Leptotene (from the Greek: "thin thread"). DNA synthesis occurs in the S phase of the cell cycle, prior to the actual events of mitosis. As a result the sister chromatids of each chromosome are already present. At this stage the thread-like chromatin has not condensed, so it is impossible to actually see individual chromosomes.


Zygotene ("yoked threads"). The homologous chromosomes align side-by-side in a process of pairing called synapsis. A special structure called a synaptonemal complex forms at the regions where the chromosomes are aligned. This relationship is called a tetrad or a bivalent.


Pachytene ("thick thread"). Condensation of the chromosomes has occurred so that the individual chromatids are now visible under the light microscope. Crossing over can be detected first at this stage.


Diplotene ("double threads"). The synaptonemal complexes begin to disappear and the homologous chromosomes begin to separate remaining attached at areas called chiasmata. Active gene transcription occurs at this stage. Special "lampbrush chromosome" configurations of chromosomes are visualized in various species at this time in many animals but are not very well defined in humans.


Diakinesis ("moving apart"). the centromeres move away from each other leaving the chromosomes attached only at their tips. At this point the nuclear envelope breaks down as a prelude to the chromosomes moving to the metaphase plate.


Metaphase I

By metaphase I, the asters have moved to opposite sides of the cell and have formed the spindle apparatuses (meiotic spindle) that is comprised of microtubules (green). The chromosomes align along the equator of the cell with microtubules attached to their centromeres.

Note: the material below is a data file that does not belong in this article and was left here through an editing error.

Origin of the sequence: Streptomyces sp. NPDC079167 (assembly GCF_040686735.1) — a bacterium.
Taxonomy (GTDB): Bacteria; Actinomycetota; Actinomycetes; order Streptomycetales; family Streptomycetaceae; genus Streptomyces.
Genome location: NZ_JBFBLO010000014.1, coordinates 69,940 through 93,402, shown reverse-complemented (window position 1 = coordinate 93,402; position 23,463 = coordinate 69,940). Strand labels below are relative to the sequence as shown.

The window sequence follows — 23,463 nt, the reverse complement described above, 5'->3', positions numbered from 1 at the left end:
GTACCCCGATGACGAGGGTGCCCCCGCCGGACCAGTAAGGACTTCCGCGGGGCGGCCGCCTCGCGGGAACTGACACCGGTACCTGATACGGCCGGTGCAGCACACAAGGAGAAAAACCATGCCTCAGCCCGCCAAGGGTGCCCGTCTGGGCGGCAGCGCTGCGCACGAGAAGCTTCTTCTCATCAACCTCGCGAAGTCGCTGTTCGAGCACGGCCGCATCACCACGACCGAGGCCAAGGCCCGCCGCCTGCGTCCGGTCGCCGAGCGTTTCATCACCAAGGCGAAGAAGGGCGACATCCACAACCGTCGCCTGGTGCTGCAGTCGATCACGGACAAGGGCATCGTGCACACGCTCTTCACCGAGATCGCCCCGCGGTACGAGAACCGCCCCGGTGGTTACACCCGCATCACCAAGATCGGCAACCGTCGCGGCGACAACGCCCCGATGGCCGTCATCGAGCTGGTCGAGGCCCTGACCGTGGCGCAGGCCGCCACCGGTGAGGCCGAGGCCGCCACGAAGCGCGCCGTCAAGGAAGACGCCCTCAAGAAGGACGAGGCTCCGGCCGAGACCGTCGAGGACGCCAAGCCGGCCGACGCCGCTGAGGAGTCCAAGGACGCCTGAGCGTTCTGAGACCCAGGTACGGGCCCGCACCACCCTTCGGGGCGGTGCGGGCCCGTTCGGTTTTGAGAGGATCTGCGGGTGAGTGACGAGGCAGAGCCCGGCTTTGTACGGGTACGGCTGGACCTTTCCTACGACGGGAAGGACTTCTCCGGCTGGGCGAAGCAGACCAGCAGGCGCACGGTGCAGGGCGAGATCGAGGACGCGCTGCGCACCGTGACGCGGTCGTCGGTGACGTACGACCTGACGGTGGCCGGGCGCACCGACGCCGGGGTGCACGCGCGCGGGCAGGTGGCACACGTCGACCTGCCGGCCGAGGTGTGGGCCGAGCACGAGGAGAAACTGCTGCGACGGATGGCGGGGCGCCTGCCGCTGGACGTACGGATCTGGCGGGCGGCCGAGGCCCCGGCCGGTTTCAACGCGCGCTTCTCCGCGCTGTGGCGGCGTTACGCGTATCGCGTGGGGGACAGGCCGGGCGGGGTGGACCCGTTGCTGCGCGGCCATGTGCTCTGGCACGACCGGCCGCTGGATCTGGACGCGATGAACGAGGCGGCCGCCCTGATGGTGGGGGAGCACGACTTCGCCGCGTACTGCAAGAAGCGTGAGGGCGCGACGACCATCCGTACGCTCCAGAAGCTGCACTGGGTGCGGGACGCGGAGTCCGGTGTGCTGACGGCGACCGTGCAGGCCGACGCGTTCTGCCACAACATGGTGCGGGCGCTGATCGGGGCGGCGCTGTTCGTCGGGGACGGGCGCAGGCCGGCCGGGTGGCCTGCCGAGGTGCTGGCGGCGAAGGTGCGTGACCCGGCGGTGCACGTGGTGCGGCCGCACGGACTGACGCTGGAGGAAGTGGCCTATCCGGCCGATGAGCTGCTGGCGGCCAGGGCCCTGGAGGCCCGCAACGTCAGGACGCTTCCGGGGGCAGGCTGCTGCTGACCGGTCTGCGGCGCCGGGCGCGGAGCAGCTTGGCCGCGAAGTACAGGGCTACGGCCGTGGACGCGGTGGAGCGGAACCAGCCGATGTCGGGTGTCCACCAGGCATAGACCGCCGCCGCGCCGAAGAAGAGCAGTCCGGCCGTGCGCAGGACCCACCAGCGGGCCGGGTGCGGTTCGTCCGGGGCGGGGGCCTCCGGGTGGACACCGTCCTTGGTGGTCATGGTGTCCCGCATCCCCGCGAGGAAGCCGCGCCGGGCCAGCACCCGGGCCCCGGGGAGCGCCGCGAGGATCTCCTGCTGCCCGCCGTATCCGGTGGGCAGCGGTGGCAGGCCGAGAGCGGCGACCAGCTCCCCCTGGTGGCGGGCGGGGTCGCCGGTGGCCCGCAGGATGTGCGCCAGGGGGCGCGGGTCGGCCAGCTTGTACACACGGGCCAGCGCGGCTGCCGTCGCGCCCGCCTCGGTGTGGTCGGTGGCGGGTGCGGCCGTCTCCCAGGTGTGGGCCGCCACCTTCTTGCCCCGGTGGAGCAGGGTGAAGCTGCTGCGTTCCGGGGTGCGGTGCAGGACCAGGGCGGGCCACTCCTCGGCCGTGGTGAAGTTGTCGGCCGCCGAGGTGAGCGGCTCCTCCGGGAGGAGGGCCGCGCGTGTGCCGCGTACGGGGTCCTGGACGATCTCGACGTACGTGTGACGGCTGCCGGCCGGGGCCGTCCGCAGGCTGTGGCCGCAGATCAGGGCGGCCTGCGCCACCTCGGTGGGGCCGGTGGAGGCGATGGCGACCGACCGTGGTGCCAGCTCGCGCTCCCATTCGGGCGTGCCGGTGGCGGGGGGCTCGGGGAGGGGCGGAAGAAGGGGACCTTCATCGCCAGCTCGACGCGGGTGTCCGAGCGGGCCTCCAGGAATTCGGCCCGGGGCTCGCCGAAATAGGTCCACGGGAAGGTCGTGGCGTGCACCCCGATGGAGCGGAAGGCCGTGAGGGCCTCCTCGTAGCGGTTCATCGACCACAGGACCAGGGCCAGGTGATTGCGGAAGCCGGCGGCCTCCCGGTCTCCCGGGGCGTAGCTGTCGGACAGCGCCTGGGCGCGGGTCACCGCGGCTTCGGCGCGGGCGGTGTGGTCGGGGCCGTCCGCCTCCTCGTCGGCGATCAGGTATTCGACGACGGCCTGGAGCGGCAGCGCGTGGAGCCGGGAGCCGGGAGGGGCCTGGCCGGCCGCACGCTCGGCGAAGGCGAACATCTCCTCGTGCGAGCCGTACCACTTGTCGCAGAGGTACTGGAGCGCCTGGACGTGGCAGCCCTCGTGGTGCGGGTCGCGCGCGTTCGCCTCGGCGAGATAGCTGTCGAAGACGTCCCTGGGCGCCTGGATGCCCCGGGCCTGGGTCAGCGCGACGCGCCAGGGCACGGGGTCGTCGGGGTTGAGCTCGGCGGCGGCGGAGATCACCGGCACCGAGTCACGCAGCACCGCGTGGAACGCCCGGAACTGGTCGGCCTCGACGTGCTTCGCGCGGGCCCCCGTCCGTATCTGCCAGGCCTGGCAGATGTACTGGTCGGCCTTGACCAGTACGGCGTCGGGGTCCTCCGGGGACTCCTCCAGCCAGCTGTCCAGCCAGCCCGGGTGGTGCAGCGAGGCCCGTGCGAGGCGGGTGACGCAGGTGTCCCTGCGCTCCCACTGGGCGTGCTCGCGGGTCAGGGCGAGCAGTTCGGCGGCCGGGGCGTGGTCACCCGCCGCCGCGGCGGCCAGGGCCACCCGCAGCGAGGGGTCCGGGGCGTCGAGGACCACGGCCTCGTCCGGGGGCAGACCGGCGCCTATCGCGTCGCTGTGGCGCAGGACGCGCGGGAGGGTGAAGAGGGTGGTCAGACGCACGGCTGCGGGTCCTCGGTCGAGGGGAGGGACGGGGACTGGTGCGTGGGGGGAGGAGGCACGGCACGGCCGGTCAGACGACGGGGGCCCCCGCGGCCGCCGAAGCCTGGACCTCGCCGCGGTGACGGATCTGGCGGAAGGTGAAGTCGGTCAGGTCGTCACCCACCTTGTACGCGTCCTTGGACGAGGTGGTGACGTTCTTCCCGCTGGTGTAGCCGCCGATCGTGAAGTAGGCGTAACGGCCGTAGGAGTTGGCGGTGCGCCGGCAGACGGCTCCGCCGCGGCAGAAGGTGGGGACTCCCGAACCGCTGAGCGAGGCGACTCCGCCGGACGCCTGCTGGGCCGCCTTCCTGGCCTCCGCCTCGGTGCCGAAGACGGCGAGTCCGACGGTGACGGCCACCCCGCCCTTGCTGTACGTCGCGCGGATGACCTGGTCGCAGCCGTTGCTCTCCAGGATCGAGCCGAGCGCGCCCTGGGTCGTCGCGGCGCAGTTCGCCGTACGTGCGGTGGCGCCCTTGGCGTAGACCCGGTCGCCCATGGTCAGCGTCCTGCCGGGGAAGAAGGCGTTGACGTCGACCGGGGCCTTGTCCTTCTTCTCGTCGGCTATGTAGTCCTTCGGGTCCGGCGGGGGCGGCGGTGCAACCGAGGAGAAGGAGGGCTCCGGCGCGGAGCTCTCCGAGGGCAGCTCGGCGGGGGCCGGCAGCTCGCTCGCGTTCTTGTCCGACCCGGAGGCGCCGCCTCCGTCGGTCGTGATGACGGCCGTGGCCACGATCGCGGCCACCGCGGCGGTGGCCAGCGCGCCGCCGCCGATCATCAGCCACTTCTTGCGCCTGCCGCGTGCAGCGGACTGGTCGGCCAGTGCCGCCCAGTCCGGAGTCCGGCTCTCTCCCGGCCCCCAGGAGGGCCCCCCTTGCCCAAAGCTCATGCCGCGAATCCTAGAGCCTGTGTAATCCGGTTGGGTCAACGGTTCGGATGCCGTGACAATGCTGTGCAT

Metaphase I

Anaphase I

The homologous chromosomes are pulled to the poles by active sliding of the microtubules. This results in the separation of the homologous chromosomes to separate cells.

Anaphase I

Telophase I

Two daughter cells are formed, each containing one partner of each of the homologous chromosome pairs. The nuclear envelope reforms as the chromosomes decondense and a nucleolus reappears.

Telphase I

Late Telophase 1

Prophase II

Following a short interkinesis, in which no DNA synthesis occurs, the second meiotic division begins with a prophase II which lacks the complexity of prophase I. Here the chromosomes condense as the nuclear envelope breaks down and the spindle reforms.

Prophase II

Metaphase II

The condensed chromosomes align along the metaphase plate with the centromeres attached to the spindle microtubules.

Metaphase II

Anaphase II

The chromosomes are pulled to the poles resulting the division of the centromere so that each the sister chromatids goes to the opposite poles.

Anaphase II

Telophase II

Each sister chromatid is now a single chromosome. Thus the resulting haploid cells (gametes) each contain a haploid genome of 23 chromosomes. Each is also different due to the events of crossing over and the various combinations of chromatid complements that are possible.

Telophase II

The chromosomes have separated. The spindle disappears as the nuclear envelope reforms and the cell membrane begins to pinch in to separate the cells as individual entities.


Once the cells are separate, they are individual haploid cells. In some cases they need to complete their differentiation into the gametes.